Graphical Data Views

Maximum 8-hour Average Ozone Concentrations Above the National Ambient Air Quality Standard (NAAQS), Number of Days by County, Utah, 2018

::chart - missing::

CountyNumber of Days Exceeding NAAQS
Record Count: 14
Box Elder9
Cache3
Carbon6
Davis15
Duchesne9
Garfield3
Iron0
Salt Lake44
San Juan9
Tooele8
Uintah13
Utah22
Washington2
Weber22

Data Notes

These data include "exceptional events", such as high winds, fires, construction, fireworks, etc.   [[br]] [[br]] These values represent days when at least one air monitoring station showed a reading over the National Ambient Air Quality Standard (NAAQS) for ozone within a county.

Data Sources

  • U.S. Environmental Protection Agency, Air Quality System (AQS)
  • Population Estimates: National Center for Health Statistics (NCHS) through a collaborative agreement with the U.S. Census Bureau, IBIS Version 2018


Maximum 8-hour Average Ozone Concentrations Above the National Ambient Air Quality Standards (NAAQS), Number of Days by Year, Box Elder County, 2001-2018

::chart - missing::

YearNumber of Days Above Standard
Record Count: 18
200119
200232
200321
20042
200522
200615
200720
200810
20092
20104
20111
201215
20135
20142
20153
20161
20173
20189

Data Notes

These data include "exceptional events", such as high winds, fires, construction, fireworks, etc.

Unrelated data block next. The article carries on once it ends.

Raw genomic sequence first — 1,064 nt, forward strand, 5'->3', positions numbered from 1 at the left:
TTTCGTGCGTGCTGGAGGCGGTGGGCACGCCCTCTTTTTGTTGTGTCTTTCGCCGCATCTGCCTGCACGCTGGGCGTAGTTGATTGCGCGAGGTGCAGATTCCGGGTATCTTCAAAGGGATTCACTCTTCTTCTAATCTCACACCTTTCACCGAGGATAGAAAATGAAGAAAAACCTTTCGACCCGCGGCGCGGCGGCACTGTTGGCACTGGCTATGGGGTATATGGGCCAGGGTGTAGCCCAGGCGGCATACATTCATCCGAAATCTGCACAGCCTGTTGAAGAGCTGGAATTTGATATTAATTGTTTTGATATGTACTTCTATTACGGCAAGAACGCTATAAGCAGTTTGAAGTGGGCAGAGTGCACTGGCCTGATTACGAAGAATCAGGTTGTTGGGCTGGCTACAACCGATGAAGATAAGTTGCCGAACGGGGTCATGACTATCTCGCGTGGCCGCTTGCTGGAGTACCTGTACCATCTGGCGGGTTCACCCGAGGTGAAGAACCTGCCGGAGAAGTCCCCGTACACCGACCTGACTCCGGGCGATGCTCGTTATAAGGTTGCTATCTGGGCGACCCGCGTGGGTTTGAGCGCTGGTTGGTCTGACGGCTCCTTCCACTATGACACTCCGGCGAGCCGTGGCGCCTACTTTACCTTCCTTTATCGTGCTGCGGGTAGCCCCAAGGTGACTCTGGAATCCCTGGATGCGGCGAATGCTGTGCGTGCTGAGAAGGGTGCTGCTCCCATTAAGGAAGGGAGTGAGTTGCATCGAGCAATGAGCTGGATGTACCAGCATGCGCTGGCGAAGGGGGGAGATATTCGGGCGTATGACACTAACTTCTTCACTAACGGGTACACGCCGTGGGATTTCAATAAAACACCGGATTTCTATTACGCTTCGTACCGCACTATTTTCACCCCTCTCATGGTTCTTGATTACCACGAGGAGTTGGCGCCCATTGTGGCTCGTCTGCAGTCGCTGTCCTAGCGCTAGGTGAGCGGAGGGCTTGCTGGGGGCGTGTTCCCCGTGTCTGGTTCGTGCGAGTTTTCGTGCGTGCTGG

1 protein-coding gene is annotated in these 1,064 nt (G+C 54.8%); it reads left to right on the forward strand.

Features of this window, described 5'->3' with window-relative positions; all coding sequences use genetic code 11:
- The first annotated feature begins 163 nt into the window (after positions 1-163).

Data Source

U.S. Environmental Protection Agency, Air Quality System (AQS)


Maximum 8-hour Average Ozone Concentrations Above the National Ambient Air Quality Standards (NAAQS), Number of Days by Year, Cache County, 2000-2018

::chart - missing::

YearNumber of Days Above Standard
Record Count: 19
200012
20013
20024
20039
20041
20053
20066
200714
20082
20090
20100
20110
20126
20131
20140
20152
20160
20170
20183

Data Notes

These data include "exceptional events", such as high winds, fires, construction, fireworks, etc.

Data Source

U.S. Environmental Protection Agency, Air Quality System (AQS)


Maximum 8-hour Average Ozone Concentrations Above the National Ambient Air Quality Standards (NAAQS), Number of Days by Year, Carbon County, 2011-2018

::chart - missing::

YearNumber of Days Above Standard
Record Count: 8
20112
201211
20132
20140
20153
20160
20170
20186

Data Notes

These data include "exceptional events", such as high winds, fires, construction, fireworks, etc.   [[br]] [[br]] Data are not available prior to 2011 because either there were no air monitors in the county or 8-hour averages were not collected.

Data Source

U.S. Environmental Protection Agency, Air Quality System (AQS)


Maximum 8-hour Average Ozone Concentrations Above the National Ambient Air Quality Standards (NAAQS), Number of Days by Year, Davis County, 2000-2018

::chart - missing::

YearNumber of Days Above Standard
Record Count: 19
200025
200123
200224